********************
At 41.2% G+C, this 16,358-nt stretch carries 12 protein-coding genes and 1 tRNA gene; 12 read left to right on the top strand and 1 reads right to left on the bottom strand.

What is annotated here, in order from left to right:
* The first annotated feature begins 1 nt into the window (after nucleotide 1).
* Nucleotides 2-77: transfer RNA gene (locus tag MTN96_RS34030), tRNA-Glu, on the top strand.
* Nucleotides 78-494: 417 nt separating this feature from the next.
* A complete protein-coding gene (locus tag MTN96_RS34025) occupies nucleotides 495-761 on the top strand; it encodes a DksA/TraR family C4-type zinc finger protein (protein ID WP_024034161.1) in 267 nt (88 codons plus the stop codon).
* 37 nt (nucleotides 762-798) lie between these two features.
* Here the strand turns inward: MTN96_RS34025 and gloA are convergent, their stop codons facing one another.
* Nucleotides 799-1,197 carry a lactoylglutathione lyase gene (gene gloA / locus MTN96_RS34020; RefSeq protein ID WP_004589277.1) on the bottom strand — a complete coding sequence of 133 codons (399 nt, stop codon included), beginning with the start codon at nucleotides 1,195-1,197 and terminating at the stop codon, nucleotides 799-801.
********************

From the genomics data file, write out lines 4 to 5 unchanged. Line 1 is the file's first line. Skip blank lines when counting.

* Nucleotides 2-77: transfer RNA gene (locus tag MTN96_RS34030), tRNA-Glu, on the top strand.
* Nucleotides 78-494: 417 nt separating this feature from the next.